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Toronto mayor John Tory he will raise the issue of the long-form census with the mayors of the country’s largest cities when they meet in Toronto later this week. The topic is not on the agenda for the gathering, which begins Wednesday evening, but he said he can bring it up in informal discussions.Fred Lum/The Globe and Mail

The debate over the demise of the mandatory long-form census has reached the city level in Canada, where mayors and local officials say the cancellation has hampered the ability to plan and support the needs of their communities.

Toronto Mayor John Tory told The Globe and Mail he plans to raise the issue at the big city mayors' meeting this week.

The move comes as a vote will be held Wednesday in the House of Commons on a private member's bill from Liberal MP Ted Hsu that proposes to reinstate the census and empowering Statistics Canada's chief statistician. The federal government cancelled the long form in 2010 in favour of a voluntary household survey. Many had warned that the switch – at an extra cost of $22-million – would mean lower response rates and a poorer basis upon which to develop social and economic policies.

Across the country, cities are feeling the impact of the census changes, said Brad Woodside, president of the Federation of Canadian Municipalities and mayor of Fredericton.

"We've heard from our members that the change to the new National Household Survey is impacting their ability to effectively plan and monitor the changing needs of their communities," he said in an e-mailed statement to The Globe. "We support all efforts to increase the reliability of the data from the census."

Local governments rely on this information to understand the changing needs of communities, and make a range of decisions, "from where to establish new bus routes, build affordable housing and provide programs for new Canadians, he said. "We continue to call on Statistics Canada to work with municipalities to provide communities of all sizes the most reliable information from the available data."

Mr. Tory said he will raise the issue with the mayors of the country's largest cities when they meet in Toronto later this week. The topic is not on the agenda for the gathering, which begins Wednesday evening, but he said he can bring it up in informal discussions.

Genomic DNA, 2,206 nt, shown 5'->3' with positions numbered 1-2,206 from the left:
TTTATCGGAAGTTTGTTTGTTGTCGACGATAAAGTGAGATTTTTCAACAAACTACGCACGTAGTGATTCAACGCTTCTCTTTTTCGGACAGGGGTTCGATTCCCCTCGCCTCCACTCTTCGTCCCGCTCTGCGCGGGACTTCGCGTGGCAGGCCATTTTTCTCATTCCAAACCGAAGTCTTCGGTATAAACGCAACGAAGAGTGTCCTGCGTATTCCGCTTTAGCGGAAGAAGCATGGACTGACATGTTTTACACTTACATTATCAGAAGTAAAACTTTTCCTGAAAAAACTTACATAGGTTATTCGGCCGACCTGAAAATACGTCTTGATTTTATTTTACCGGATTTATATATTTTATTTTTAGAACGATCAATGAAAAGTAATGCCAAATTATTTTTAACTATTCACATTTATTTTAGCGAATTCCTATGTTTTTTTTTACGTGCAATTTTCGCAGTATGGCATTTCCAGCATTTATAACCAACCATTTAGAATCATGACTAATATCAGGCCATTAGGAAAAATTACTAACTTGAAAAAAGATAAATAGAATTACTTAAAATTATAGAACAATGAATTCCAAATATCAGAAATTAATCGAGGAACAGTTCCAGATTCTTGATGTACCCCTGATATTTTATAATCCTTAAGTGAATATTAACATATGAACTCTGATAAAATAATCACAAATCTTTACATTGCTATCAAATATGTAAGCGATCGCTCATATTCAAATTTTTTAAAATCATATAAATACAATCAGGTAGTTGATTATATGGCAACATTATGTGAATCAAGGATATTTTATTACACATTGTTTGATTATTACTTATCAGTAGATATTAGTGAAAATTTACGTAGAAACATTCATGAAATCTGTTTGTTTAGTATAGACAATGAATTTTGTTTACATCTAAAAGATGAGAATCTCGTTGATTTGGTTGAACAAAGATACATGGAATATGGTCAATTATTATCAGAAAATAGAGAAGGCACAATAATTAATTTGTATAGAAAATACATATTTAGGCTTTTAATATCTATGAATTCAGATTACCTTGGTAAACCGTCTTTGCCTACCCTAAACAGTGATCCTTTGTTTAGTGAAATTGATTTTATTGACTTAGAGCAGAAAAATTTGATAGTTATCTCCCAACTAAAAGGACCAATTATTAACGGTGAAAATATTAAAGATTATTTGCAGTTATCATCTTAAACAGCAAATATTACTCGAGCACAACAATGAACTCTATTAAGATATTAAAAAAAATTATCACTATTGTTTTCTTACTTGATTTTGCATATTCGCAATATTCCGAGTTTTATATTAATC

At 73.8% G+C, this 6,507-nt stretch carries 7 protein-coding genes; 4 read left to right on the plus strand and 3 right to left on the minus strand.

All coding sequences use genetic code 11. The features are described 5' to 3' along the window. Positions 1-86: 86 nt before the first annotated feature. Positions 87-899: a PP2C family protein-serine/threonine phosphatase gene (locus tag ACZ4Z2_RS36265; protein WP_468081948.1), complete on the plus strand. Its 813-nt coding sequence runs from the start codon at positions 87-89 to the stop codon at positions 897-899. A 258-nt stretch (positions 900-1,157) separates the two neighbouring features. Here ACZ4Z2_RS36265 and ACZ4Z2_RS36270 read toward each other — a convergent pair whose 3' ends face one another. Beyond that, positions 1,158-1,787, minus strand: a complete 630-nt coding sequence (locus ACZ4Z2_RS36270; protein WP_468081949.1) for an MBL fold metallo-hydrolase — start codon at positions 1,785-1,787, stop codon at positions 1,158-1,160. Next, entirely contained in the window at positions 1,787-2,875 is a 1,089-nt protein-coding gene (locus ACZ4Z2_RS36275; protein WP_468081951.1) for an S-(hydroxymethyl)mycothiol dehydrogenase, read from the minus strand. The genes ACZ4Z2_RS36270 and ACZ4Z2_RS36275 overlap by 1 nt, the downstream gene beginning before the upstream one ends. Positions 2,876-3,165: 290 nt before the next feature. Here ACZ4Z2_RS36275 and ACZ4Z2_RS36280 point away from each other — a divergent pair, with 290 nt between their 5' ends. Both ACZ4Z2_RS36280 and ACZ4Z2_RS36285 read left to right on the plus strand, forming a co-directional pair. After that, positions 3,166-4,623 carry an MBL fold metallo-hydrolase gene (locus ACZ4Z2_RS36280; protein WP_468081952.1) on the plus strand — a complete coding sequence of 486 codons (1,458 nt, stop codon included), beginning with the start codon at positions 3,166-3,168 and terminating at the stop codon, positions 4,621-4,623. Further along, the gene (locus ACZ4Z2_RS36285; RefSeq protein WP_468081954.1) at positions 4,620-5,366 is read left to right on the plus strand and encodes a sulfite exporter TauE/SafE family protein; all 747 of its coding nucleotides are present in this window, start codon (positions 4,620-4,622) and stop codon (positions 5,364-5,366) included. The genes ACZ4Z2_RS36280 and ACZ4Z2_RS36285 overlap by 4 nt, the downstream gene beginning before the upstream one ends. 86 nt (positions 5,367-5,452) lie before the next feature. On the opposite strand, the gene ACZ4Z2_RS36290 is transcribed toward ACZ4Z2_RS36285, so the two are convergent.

"I believe you really should try to have the best possible evidence in front of you when you are making important decisions," he said Tuesday. "I can ask if this is a problem they are facing."

Toronto's manager of social research told The Globe last week that the switch has driven costs higher because of the need to purchase supplementary data and in extra staffing hours to check whether the data is comparable over time. It's become more difficult to plan which low-income neighbourhoods are most in need of long-term investment and how to match services with changing demographics. "It's affected us," said Harvey Low, manager of social research at the City of Toronto. "It definitely has had an impact in the way we plan for services. It's basically staff time and dollars spent on acquiring other sources of data, which may or may not be as useful as the long-form census once was."

A website that lobbies for more accessible data, called, lists 11 individuals and organizations that supported the government's decision to scrap the census and 488 who oppose it. Those who were against the move include 42 cities – from Red Deer to Montreal, Victoria and Fredericton.

Regina's mayor said the loss of detailed data is a concern. He wants the long-form reinstated.

"Issues related to immigrants, the labour market, demographics, all of that foundation … is based on less-certain information, and therefore there's a problem," said Michael Fougere. "I didn't understand the reasons for going away from it in the first place because it's a very rich database that provides good programming, good policy. The reason for moving away wasn't clear to me so we should just go back to that."

In Vancouver, city planner Michael Gordon said the end of the mandatory census is a "significant issue," hampering the ability to analyze infrastructure needs, such as transportation planning, along with housing, particularly affordable housing. Mr. Gordon, president of the Canadian Institute of Planners, has found some data from NHS "fishy," and says there has been a "very disappointing" impact in the ability to provide sound advice based on factual information.

"I'm just not confident that when the federal government passed this legislation that they really thought through the implications it was going to have on making decisions on public policy," said Mr. Gordon, who is also a senior planner for the City of Vancouver. "I really hope they revisit it – it's important given the people paying taxes and the needs they have for services. Politicians need better information for making those decisions."

"We're very suspicious of the numbers. And here we're expected, as professionals, to be providing decision-makers with good projections for the investment of infrastructure, investment in transit and making decisions on things like transit service for the future."

"This isn't just a researchers' issue. This is ultimately where politicians have to make decisions on the use of taxpayers' money."

There have not been good alternative sources of information with reliable comparable data, he said.